Reviews provided by Syndetics
Publishers Weekly Review
In a starred review, PW called this novel about a girl living on a remote island "as welcome as a breath of fresh tropical air." Ages 8-12. (June)n (c) Copyright PWxyz, LLC. All rights reserved
School Library Journal Review
Gr 2-5-Nim lives on the most beautiful island in the world (its location is a closely guarded secret) with a marine iguana, a sea lion, and her scientist dad, Jack. When he goes off to explore the world of plankton, the child occupies herself with typical Swiss Family Robinson-like chores and keeping her dad's batteries charged so she can check his e-mail on the laptop computer. When his boat becomes disabled, Nim's link to humanity becomes Alex Rover, the author of the novel she's reading, who has e-mailed Jack with some scientific questions. They correspond frequently, Nim giving Alex advice on building a raft out of coconuts, and Alex uncannily picturing spots on the island in her current book. A violent storm and volcanic eruption toward the end result in Nim saving the day, and the three characters set up life together on their paradise. And all of this occurs amid a clever plan to divert evil tourists from ever finding the island. If readers can suspend belief long enough to accept this plot, they will have a great time with this modern survival/adventure story. Children will love this unshakable, strong female character and the zany things that happen to her. They'll also enjoy the way adults seem to bungle everything. There are plenty of sketches to add visuals to this wild tale, which never loses its momentum. Teachers can springboard many geographic or scientific studies off this novel as they read it aloud, but kids can just enjoy the fun.-Debbie Whitbeck, West Ottawa Public Schools, Holland, MI (c) Copyright 2010. Library Journals LLC, a wholly owned subsidiary of Media Source, Inc. No redistribution permitted.
Gr. 3-6. Nim and her father are stranded on a deserted tropical island, and she couldn't imagine a more perfect life. The two rough it in high-tech style. Their home is a wooden hut, their "family" includes a marine iguana and a protective female sea lion, and their meals consist of fish, fruit, and garden veggies, but they communicate with the world, when they want to, via a solar-panel-powered laptop and a cellular phone. Nim finds herself in crisis when she loses contact with her father's boat, a storm strikes, a volcano erupts, and tourists threaten her island paradise, and she turns to a new e-mail correspondent--a homebody author of adventure novels--for advice. Kerry Millard's small pen-and-ink illustrations extend the book's lively humor, action, and fantasy. Suggest this to youngsters seeking a solid, adventurous page-turner and to teachers looking for a fun upper-elementary read-aloud. --Catherine Andronik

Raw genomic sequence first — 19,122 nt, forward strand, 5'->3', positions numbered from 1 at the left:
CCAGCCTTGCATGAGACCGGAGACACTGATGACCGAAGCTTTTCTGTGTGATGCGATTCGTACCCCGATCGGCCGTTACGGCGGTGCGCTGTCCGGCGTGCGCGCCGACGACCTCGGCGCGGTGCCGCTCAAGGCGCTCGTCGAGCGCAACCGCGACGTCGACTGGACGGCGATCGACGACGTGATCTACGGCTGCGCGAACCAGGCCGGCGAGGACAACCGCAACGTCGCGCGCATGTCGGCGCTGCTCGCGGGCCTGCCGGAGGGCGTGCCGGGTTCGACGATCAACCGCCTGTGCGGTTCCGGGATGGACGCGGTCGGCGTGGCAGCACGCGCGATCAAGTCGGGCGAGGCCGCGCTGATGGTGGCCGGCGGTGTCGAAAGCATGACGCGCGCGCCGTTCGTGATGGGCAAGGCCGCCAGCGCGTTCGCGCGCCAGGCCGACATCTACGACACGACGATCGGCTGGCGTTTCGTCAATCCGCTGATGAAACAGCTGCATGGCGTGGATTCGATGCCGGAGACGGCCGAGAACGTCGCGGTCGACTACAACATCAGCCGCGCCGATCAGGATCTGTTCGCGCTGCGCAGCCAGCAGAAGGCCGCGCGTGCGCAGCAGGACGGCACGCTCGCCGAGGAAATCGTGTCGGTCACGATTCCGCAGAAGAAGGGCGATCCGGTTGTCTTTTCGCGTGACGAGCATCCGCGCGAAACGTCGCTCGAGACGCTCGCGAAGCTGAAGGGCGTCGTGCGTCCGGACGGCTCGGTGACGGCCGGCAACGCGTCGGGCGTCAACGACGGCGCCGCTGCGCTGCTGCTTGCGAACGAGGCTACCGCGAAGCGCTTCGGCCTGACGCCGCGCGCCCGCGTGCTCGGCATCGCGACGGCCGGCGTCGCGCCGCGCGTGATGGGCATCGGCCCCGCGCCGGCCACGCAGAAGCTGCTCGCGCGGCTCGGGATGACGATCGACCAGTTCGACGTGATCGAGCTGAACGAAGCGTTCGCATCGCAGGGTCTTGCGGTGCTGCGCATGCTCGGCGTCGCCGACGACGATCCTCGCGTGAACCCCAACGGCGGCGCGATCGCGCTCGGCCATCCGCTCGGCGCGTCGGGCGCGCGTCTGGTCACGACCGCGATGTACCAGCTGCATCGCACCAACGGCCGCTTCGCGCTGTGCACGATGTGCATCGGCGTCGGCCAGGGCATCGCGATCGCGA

Horn Book Review
Nim is content living on a deserted tropical island with her scientist father and a friendly sea lion and iguana for company. When her father's boat is temporarily stranded at sea, Nim begins an e-mail correspondence with Alex Rover, a very unadventurous adventure writer. Their letters, full of humorous misunderstandings, are a delight in an evenly paced narrative. The whimsical illustrations match the story's light tone. From HORN BOOK Fall 2001, (c) Copyright 2010. The Horn Book, Inc., a wholly owned subsidiary of Media Source, Inc. No redistribution permitted.
Kirkus Book Review
A child finds that being alone in a tiny tropical paradise has its ups and downs in this appealingly offbeat tale from the Australian author of Peeling the Onion (1999). Though her mother is long dead and her scientist father Jack has just sailed off on a quick expedition to gather plankton, Nim is anything but lonely on her small island home. Not only does she have constant companions in Selkie, a sea lion, and a marine iguana named Fred, but Chica, a green turtle, has just arrived for an annual egg-layingand, through the solar-powered laptop, she has even made a new e-mail friend in famed adventure novelist Alex Rover. Then a string of mishaps darkens Nims sunny skies: her father loses rudder and dish antenna in a storm; a tourist ship that was involved in her mothers death appears off the islands reefs; and, running down a volcanic slope, Nim takes a nasty spill that leaves her feverish, with an infected knee. Though she lives halfway around the world and is in reality a decidedly unadventurous urbanite, Alex, short for Alexandra, sets off to the rescue, arriving in the midst of another storm that requires Nim and companions to rescue her. Once Jack brings his battered boat limping home, the stage is set for sunny days again. Plenty of comic, freely-sketched line drawings help to keep the tone light, and Nim, with her unusual associates and just-right mix of self-reliance and vulnerability, makes a character young readers wont soon tire of. (Fiction. 10-12)